I was looking through the latest issue of photo-eye, and I came across an ad for Merrell Publishers. Featured was a photography book by Arthur Drooker titled American Ruins.
As you may remember, photographer Camilo Jose Vergara is one of my favorite photogs, and I recently asked him to autograph my copy of his book American Ruins (first published in 1999).
I also work with Ars Subterranea, and we've screened the work-in-progress film of a couple of our members, Bryan Papciak and Jeff Sias. The film is titled American Ruins, and its website can be found at www.americanruins.com.
One of my friends and collaborators pointed out to me today the first line of the "Book Description" of Drooker's book on Amazon.com: "American Ruins" is the first photography book to document historic ruins throughout the United States." ?!?!?!
It seems like a few people didn't do their research; photographers have been shooting historic ruins in America for many years now. Clarence John Laughlin and his book Haunter of Ruins come immediately to mind, just because now I'm thinking about my favorite photographers. Laughlin is most commonly referred to as a surrealist, but Haunter of Ruins features abandoned and deserted New Orleans buildings, which are pretty darn American. He was most active in the 1940s-60s. I'm sure somebody precedes him as well....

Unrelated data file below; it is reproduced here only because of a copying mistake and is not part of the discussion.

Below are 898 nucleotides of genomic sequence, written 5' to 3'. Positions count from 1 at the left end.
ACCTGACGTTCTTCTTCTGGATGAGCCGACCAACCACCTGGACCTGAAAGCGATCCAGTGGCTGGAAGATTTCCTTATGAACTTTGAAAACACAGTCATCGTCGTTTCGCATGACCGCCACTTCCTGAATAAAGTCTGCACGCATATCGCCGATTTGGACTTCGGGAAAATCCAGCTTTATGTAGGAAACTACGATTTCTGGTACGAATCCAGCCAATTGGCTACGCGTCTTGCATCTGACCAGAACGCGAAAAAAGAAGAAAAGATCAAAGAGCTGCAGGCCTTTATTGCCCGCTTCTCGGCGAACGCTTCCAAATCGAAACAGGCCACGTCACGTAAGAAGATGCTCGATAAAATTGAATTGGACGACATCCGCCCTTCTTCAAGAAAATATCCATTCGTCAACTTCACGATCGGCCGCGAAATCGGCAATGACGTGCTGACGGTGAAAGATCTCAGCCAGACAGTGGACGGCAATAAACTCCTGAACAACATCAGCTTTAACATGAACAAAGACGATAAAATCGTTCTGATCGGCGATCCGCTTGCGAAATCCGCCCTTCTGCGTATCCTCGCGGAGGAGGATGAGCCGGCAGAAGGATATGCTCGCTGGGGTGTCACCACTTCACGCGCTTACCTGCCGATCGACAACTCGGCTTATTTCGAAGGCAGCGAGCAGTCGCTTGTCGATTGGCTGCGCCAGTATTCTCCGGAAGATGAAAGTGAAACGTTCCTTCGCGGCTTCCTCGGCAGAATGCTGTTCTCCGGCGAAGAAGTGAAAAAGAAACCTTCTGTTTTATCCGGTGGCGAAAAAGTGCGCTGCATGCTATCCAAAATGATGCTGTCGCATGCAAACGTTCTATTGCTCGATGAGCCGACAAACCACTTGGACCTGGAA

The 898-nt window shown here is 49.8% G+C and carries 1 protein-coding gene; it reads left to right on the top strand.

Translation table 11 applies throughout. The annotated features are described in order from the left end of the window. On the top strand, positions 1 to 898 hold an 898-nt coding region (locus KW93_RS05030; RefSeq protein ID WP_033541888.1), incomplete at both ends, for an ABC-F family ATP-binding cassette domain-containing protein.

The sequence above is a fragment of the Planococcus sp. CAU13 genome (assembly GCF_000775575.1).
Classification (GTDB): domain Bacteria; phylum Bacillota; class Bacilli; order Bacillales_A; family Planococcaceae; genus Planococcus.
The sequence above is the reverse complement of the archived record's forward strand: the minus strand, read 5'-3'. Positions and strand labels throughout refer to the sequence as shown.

"American Ruins", the name and phrase, is genius and catchy. I understand this. It is not an excuse for it to be the only catchphrase that captures the movement of photographing significant abandoned American buildings.
Mr. Vergara's and Mr. Drooker's works are quite different. Simplistically stated, Vergara's is content driven. His photography is similar to Richard Avedon's (another one of my favorite photogs), in that it is direct and relies on its subject to provide the visual thrills. Drooker's work is romantic, mostly engineered by its use of infrared photography but also by the photos' compositions. I strongly prefer Vergara's style.
I also find it offputting that the main image used on several of American Ruins' (the film) webpages is so similar to Drooker's book cover.
Boo to Merrell, and yes, boo to Drooker as well.
A seldom-viewed Clarence John Laughlin image, interesting particularly in its subject location -
The Head in the Wall [building being demolished, near 2nd and K Streets, N.W., Washington, D.C.]
[Poems of Desolation]
While I was studying photography as a post-grad student in the early 90's, I traveled to New Orleans a couple of times and visited a photo gallery that had a few Laughlin prints and sold his books. This alone made my visits to New Orleans worthwhile; that's how strongly Laughlin's work affected me.